MADPAC interviews Mindhunter’s Anna Torv
Netflix keeps working on adding addictive series online. Their latest is Mindhunter by David Fincher (Se7en, House of Cards, Gone Girl) which feeds our fascination with serial killers. The series is about the early days of the FBI profiling unit where research was done into the motives and backgrounds of serial killers. Leading roles are two FBI agents (Jonathan Groff and Holt McCallany) and psychology professor Wendy Carr (Anna Torv). We spoke exclusively with the Australian Torv (38) about the new Netflix hit.
Where does our fascination for this type of crime series come from?
As humans we have a kind of inborn interest in knowing why people are the way they are. The crimes of serial killers are so horrible that we cannot even imagine it and therefore want to apply a ‘why’ to it. To not just prevent it but to understand it, however, the scary thing is that this is not so simple.
What are you most proud of?
That I played Wendy Carr – who is based on an existing professor – a role that is not standard for a woman. You see some of her personal life here and there to give her a bit more depth, and then it quickly becomes clear that she is completely equal to the men in the series. Something that we fortunately see more often, but not nearly enough.
Even though she is forced to lead a double life.
True, as a lesbian she is still partly in the closet. This is also because homosexuality was only removed from the list of mental disorders in 1973. Yet I think that, regardless of her sexuality, she would not talk about her private life. She is too focused for that. When she is at work, she is at work and there is no other time for it. Certainly no small talk, she finds it exhausting.
How does Mindhunter differentiate itself further?
I find it special that we – with the exception of the very first scene – do not show bloody murders or violence. It shows guts that David values the viewer and considers them intelligent enough that the ‘why’ is already exciting enough. And you have to admit, those scenes with Kemper are bizarrely exciting. I have never seen anything so fascinating on television. Take the last scene of episode ten, a brilliant ending which we worked towards from all those episodes.
For the experts, what’s the deal with your cat subplot? Do you have a theory, are you feeding a cat or is it something else?
Haha, yes Wendy thinks she is feeding a cat in the laundry room of her apartment complex. However, we never see a cat and in the end there are all kinds of ants in an untouched tray of tuna. I thought very naively that it would turn into a cat for her home, but in the end I think it’s open to interpretation. Is it a symbol for Holden who is increasingly corrupted by his dealings with serial killers? Or is it a harbinger of something more sinister that stops in her apartment complex, a novice serial killer who starts with pets? You hear it, the series has done something with my train of thought … (laughs)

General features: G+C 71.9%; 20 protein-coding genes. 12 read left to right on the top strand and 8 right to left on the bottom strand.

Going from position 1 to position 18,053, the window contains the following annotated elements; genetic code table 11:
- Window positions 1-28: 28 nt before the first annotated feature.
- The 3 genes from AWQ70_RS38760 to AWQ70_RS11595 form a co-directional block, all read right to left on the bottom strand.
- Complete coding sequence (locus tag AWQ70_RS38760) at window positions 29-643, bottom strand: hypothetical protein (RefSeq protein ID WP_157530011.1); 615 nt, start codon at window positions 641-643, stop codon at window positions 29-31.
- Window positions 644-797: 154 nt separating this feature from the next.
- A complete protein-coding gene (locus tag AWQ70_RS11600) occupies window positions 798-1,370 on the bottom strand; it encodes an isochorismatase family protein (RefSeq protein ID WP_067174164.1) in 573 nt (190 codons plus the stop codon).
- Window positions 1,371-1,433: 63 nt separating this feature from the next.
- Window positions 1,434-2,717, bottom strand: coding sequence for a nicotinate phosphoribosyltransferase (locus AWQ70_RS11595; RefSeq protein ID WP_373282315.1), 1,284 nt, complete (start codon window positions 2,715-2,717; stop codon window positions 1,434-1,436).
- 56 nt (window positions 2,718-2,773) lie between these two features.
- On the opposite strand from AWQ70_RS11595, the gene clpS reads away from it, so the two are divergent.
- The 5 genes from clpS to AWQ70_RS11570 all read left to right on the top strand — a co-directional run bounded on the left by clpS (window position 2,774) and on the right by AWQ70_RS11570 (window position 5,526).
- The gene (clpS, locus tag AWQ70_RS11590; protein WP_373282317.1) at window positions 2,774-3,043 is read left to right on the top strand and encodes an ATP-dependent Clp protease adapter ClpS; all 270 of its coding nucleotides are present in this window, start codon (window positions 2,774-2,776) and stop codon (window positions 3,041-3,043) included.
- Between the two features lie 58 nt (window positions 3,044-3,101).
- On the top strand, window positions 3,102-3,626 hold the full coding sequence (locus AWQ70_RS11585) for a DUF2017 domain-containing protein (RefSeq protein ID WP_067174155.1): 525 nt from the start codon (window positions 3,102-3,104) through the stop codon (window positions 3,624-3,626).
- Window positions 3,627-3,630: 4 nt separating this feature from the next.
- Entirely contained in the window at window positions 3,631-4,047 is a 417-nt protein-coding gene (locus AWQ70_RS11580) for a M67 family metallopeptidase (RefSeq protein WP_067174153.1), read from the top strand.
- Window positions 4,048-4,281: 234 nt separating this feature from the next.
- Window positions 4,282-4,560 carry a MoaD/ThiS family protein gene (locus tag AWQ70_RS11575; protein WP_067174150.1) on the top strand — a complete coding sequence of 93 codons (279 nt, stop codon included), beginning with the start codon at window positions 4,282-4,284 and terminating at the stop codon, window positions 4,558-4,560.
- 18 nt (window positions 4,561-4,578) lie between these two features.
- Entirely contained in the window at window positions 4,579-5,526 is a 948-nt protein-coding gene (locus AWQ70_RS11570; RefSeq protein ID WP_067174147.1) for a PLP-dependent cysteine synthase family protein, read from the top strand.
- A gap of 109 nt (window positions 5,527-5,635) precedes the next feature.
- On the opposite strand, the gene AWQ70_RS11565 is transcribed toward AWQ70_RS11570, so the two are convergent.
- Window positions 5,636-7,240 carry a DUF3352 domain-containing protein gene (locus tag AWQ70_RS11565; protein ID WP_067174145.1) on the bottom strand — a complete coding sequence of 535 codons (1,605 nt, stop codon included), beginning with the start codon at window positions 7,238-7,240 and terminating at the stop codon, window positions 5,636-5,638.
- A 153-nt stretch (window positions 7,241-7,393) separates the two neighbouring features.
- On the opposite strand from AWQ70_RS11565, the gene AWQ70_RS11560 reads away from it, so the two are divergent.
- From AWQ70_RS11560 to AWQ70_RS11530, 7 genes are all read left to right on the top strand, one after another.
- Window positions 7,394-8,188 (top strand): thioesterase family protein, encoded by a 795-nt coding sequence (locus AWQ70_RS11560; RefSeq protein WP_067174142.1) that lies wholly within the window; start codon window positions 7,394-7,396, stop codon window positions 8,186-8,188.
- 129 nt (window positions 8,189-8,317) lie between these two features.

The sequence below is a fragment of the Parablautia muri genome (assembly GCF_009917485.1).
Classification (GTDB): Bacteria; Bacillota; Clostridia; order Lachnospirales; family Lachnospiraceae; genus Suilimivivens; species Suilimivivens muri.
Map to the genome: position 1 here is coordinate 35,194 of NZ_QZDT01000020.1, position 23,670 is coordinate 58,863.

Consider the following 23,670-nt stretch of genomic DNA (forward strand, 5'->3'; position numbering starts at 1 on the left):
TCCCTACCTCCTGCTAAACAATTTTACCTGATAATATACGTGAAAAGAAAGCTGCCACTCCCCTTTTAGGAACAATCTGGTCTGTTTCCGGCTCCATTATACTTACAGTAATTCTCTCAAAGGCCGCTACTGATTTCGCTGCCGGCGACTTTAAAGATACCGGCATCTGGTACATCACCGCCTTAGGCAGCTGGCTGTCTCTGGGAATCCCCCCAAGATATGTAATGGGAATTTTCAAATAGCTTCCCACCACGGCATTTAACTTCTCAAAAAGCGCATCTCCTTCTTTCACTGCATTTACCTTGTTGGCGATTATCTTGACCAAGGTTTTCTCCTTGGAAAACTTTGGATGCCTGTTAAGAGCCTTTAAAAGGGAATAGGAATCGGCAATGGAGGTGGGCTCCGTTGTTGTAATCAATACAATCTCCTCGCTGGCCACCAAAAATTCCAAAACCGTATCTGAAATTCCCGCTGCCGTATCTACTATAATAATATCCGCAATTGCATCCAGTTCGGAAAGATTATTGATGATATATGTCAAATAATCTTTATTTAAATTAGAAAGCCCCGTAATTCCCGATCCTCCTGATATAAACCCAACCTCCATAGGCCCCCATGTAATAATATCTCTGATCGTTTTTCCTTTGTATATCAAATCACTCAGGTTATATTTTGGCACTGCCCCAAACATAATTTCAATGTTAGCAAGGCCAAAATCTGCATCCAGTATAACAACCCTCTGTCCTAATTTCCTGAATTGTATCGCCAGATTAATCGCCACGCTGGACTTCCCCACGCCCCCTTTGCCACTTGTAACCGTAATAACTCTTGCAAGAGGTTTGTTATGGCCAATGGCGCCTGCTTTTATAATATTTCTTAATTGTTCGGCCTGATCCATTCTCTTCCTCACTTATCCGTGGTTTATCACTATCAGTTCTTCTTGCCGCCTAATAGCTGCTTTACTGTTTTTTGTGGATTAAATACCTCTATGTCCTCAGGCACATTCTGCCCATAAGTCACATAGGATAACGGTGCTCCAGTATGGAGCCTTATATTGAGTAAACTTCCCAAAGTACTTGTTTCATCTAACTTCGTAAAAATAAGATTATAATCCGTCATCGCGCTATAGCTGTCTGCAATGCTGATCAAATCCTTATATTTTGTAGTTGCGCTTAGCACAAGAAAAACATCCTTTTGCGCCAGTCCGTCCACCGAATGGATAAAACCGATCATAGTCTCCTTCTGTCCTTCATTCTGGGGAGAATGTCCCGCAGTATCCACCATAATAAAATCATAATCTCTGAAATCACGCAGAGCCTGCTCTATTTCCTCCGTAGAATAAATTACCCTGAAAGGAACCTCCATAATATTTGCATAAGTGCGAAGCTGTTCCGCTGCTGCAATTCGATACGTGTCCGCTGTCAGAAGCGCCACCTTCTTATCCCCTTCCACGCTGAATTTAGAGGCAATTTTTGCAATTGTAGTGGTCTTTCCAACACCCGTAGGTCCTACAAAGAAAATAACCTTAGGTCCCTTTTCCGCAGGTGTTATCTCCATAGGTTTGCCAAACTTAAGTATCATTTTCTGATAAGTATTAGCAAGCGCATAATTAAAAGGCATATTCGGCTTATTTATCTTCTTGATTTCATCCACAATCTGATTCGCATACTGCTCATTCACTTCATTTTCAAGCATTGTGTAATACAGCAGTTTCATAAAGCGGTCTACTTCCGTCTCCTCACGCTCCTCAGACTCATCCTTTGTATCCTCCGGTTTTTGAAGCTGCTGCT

Why is Netflix so successful at the moment?
Complete creative freedom plays a big role. Things are discussed and then the makers can go ahead and do practically what they want. Very different from traditional broadcasters where everything has to go through ‘many’ committees. And I think because we have that freedom we are able to deepen the medium of a series of characters very well. Take Breaking Bad or Mad Men, you know those characters through and through and know exactly how they will respond to something. You cannot achieve that with film, not even with the best Oscar winner.
Have the positive reactions to Mindhunter surprised you?
I knew the series was good, but it’s always great when critics and viewers agree. The feedback from people on the street is great. I had the same thing with the TV series Fringe, but because the series can now be seen all over the world, you now get it all at once. Overwhelming, but insanely natural that your work is seen. I already had it during the first weekend that Mindhunter was online, the fans really rushed through everything at once! An episode or three at a time is really my max …
After a while in Australia, are you back in the US, homesick?
It was good to be back home in Australia and to work there after having played in another TV series for five years. Seeing family regularly was nice and the excitement of working with new people in Australia was refreshing. I also realized that acting does not necessarily define me. I can also be happy without work. But then David Fincher comes along with something like Mindhunter, that was too good to let go.
For someone who has worked in Hollywood, that sounds surprisingly sober.
(laughs) But we are Aussies for that. Especially not too much believe in all that Hollywood glamour. Which can be nice at times, though I’m actually too modest for that. And that is not a false modesty. No, let me work. That’s where I get my satisfaction, the rest is a side issue.